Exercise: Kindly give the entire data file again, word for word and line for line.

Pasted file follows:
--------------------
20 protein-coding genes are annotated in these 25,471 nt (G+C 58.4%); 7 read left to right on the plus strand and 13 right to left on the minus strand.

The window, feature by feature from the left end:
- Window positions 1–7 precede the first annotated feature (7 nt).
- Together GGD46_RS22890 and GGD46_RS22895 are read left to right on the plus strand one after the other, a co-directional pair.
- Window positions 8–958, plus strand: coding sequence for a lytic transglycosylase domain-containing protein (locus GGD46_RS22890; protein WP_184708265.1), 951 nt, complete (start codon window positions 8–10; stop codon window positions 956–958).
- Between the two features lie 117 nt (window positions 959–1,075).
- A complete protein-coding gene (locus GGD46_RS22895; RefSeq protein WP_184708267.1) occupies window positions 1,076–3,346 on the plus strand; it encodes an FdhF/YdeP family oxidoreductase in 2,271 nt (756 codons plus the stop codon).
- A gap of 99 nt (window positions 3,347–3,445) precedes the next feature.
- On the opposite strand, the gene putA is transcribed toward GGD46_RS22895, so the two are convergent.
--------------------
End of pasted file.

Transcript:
20 protein-coding genes are annotated in these 25,471 nt (G+C 58.4%); 7 read left to right on the plus strand and 13 right to left on the minus strand.

The window, feature by feature from the left end:
- Window positions 1–7 precede the first annotated feature (7 nt).
- Together GGD46_RS22890 and GGD46_RS22895 are read left to right on the plus strand one after the other, a co-directional pair.
- Window positions 8–958, plus strand: coding sequence for a lytic transglycosylase domain-containing protein (locus GGD46_RS22890; protein WP_184708265.1), 951 nt, complete (start codon window positions 8–10; stop codon window positions 956–958).
- Between the two features lie 117 nt (window positions 959–1,075).
- A complete protein-coding gene (locus GGD46_RS22895; RefSeq protein WP_184708267.1) occupies window positions 1,076–3,346 on the plus strand; it encodes an FdhF/YdeP family oxidoreductase in 2,271 nt (756 codons plus the stop codon).
- A gap of 99 nt (window positions 3,347–3,445) precedes the next feature.
- On the opposite strand, the gene putA is transcribed toward GGD46_RS22895, so the two are convergent.